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Why Investors Should Still Consider Tech


Market strategists warn of a correction but outline the long term case for the sector.

Tech shares have been on a tear the past six months, with the Nasdaq up over 36% compared to the S&P 500's 28% rise. So is now the time to get back into tech or did investors miss their chance?

It may be best suited for investors who can stomach a little short-term pain for a long-term gain.

The technology market looks to be in better shape than many other industries and, although market strategists do warn of a correction ahead, they continue to outline the long-term bullish case for makers of chips, computers and software.

With just a handful of companies left to report, second-quarter earnings for companies in the S&P 500 are forecast to be down 28% on average from the year-ago period, according to number crunchers at Thomson Reuters. In contrast, earnings for technology companies are predicted to fall by 20%. Looking ahead, analysts have raised their forecasts for the industry. Tech earnings are expected to be down 17% in the third-quarter, while earnings for the S&P 500 are estimated to decline by 21%.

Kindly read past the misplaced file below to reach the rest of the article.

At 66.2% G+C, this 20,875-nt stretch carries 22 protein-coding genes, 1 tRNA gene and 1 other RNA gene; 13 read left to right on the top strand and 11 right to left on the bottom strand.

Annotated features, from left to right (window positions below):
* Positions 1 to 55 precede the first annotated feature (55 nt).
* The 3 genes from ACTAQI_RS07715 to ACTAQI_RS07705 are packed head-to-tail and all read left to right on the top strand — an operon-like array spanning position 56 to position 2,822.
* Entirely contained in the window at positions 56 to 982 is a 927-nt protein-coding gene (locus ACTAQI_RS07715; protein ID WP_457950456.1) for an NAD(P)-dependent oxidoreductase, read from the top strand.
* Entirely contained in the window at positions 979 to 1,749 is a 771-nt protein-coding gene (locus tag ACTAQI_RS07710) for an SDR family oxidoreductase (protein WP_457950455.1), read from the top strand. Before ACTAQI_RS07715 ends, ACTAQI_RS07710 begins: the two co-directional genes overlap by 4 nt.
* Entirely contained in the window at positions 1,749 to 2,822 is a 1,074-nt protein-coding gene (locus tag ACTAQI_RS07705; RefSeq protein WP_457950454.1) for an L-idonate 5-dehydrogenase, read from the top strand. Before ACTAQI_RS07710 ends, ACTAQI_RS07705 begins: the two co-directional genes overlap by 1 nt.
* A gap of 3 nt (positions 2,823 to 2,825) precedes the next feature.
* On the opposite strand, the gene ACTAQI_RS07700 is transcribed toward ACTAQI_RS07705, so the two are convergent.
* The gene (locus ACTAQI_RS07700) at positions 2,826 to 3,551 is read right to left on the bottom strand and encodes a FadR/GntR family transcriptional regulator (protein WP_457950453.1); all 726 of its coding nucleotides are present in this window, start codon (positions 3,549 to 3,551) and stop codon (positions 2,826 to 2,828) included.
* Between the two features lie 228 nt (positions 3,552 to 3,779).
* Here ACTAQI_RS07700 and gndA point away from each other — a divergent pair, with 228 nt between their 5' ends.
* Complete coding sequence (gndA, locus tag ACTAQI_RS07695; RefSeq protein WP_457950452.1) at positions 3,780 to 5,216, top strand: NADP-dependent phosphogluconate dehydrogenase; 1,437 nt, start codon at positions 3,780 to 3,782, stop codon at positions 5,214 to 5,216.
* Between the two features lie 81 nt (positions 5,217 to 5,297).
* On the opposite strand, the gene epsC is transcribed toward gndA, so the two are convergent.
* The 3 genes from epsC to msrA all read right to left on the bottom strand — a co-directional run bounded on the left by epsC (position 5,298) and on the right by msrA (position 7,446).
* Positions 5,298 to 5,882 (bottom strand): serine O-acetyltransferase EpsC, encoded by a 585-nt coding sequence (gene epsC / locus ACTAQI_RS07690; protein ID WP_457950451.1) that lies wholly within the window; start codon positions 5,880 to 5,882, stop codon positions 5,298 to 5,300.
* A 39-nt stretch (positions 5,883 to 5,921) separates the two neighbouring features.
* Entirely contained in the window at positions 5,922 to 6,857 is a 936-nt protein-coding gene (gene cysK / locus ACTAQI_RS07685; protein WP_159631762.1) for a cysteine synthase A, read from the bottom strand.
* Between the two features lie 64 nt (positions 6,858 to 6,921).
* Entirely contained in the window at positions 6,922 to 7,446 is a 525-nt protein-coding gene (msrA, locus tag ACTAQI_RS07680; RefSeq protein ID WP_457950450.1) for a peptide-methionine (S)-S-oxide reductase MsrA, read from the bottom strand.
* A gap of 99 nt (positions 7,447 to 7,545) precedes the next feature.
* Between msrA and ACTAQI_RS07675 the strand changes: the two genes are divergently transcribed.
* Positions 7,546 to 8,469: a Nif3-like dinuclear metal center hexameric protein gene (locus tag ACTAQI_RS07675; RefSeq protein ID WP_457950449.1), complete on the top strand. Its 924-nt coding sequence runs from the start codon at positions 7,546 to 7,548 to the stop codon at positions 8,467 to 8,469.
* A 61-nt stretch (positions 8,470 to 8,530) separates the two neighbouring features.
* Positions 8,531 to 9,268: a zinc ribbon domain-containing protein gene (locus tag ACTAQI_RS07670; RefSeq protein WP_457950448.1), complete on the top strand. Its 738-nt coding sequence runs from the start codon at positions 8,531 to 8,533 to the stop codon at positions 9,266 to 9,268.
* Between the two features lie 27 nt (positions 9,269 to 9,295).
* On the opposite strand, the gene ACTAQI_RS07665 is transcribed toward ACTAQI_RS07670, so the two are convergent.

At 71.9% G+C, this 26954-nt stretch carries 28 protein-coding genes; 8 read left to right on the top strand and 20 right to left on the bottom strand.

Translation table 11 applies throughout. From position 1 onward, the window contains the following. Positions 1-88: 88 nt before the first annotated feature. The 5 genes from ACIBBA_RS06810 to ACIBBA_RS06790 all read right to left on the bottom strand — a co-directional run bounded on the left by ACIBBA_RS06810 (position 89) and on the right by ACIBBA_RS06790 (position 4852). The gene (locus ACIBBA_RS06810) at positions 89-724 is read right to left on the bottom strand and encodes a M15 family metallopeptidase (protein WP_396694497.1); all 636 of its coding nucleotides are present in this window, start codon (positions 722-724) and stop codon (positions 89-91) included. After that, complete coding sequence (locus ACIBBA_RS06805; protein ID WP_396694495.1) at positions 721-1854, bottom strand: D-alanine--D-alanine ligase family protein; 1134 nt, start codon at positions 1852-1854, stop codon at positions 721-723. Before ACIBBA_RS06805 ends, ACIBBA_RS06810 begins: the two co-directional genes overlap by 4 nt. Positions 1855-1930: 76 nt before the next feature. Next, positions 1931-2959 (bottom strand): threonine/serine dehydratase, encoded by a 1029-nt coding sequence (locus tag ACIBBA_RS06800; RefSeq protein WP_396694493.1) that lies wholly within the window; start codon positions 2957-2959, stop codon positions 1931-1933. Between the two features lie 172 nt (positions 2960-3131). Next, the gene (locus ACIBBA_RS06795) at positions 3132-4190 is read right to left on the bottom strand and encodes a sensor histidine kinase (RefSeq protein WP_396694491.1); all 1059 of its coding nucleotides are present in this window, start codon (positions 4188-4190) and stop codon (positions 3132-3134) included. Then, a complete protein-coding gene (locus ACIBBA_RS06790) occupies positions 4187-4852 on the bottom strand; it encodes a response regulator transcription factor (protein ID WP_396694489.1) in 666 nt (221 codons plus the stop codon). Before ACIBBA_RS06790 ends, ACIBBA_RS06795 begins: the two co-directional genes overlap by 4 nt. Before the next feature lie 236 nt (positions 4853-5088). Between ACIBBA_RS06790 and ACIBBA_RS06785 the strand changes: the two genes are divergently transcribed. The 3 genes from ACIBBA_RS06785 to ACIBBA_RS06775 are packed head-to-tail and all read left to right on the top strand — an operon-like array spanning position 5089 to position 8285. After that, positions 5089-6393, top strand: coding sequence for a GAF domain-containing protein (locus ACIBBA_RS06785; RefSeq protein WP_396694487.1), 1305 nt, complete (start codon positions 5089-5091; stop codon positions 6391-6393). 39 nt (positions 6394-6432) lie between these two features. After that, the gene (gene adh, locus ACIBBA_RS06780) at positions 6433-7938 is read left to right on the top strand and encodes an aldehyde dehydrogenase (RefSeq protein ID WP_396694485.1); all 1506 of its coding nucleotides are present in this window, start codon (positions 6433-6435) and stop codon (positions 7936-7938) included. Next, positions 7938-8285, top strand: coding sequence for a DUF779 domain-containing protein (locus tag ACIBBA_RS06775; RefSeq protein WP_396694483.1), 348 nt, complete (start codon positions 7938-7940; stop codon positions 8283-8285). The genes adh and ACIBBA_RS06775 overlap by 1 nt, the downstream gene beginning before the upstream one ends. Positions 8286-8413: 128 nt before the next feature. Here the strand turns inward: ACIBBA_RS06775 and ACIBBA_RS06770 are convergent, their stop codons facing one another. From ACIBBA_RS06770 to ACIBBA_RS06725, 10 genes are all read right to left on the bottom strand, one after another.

This week, the tech sector has continued to take headlines, with Hewlett-Packard (HPQ) saying that it's now seeing a "stabilized market" and implying that tech spending has hit bottom. This tracks comments from head honchos at Cisco (CSCO), who said earlier this month that they saw positive signs in the economy and their business. In addition, the latest data from July indicates North American semiconductor equipment firms had more orders than they could deliver.

But tougher times could lie ahead: we have moved very hard and fast off the bear market low in early March, and, more ominously, summer is now ending. Although nobody can explain why, September is the worst month for stocks.

A market correction would be particularly tough for the highly volatile tech sector, warns Sam Stovall, chief investment strategist at Standard & Poor's. "Tech is a cyclical place you traditionally want to be in beginning of a new bull market, but prices have moved up a little too quickly," Stovall says. "We think investors will start to attempt to take profits over the next several weeks."

For now, Stovall has downgraded the sector from "overweight" to "market weight" as he waits out the correction he sees coming.

However, looking ahead, Stovall and other market pros point to reasons for continued optimism in technology. The industry is obviously a huge one encompassing a lot of different sectors, with chip makers like Intel (INTC), Internet giants like Google (GOOG), and systems-and-software designers like IBM (IBM). But there are common themes to tech that keep professional stock pickers and investment experts optimistic about the industry.
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No positions in stocks mentioned.
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